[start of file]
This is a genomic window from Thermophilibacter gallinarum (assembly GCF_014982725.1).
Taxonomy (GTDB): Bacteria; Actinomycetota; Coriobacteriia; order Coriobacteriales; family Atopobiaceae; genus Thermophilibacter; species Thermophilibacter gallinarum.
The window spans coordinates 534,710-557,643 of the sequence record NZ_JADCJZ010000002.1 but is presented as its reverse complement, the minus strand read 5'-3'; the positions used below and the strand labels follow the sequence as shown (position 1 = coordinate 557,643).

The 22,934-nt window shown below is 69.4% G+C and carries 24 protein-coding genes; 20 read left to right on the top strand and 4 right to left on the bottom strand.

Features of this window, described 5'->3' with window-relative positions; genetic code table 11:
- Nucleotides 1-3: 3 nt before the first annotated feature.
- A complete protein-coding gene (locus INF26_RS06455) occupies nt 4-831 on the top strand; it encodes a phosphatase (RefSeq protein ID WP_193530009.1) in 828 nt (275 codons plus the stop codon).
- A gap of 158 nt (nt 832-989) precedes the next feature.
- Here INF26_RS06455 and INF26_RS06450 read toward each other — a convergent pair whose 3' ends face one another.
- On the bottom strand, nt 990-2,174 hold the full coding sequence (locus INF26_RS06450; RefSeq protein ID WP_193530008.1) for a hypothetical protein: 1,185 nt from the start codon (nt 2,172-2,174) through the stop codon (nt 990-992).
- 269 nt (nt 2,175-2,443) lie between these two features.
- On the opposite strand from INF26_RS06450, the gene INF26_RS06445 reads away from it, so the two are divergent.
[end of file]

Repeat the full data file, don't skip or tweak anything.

This is a genomic window from Thermophilibacter gallinarum (assembly GCF_014982725.1).
Taxonomy (GTDB): Bacteria; Actinomycetota; Coriobacteriia; order Coriobacteriales; family Atopobiaceae; genus Thermophilibacter; species Thermophilibacter gallinarum.
The window spans coordinates 534,710-557,643 of the sequence record NZ_JADCJZ010000002.1 but is presented as its reverse complement, the minus strand read 5'-3'; the positions used below and the strand labels follow the sequence as shown (position 1 = coordinate 557,643).

The 22,934-nt window shown below is 69.4% G+C and carries 24 protein-coding genes; 20 read left to right on the top strand and 4 right to left on the bottom strand.

Features of this window, described 5'->3' with window-relative positions; genetic code table 11:
- Nucleotides 1-3: 3 nt before the first annotated feature.
- A complete protein-coding gene (locus INF26_RS06455) occupies nt 4-831 on the top strand; it encodes a phosphatase (RefSeq protein ID WP_193530009.1) in 828 nt (275 codons plus the stop codon).
- A gap of 158 nt (nt 832-989) precedes the next feature.
- Here INF26_RS06455 and INF26_RS06450 read toward each other — a convergent pair whose 3' ends face one another.
- On the bottom strand, nt 990-2,174 hold the full coding sequence (locus INF26_RS06450; RefSeq protein ID WP_193530008.1) for a hypothetical protein: 1,185 nt from the start codon (nt 2,172-2,174) through the stop codon (nt 990-992).
- 269 nt (nt 2,175-2,443) lie between these two features.
- On the opposite strand from INF26_RS06450, the gene INF26_RS06445 reads away from it, so the two are divergent.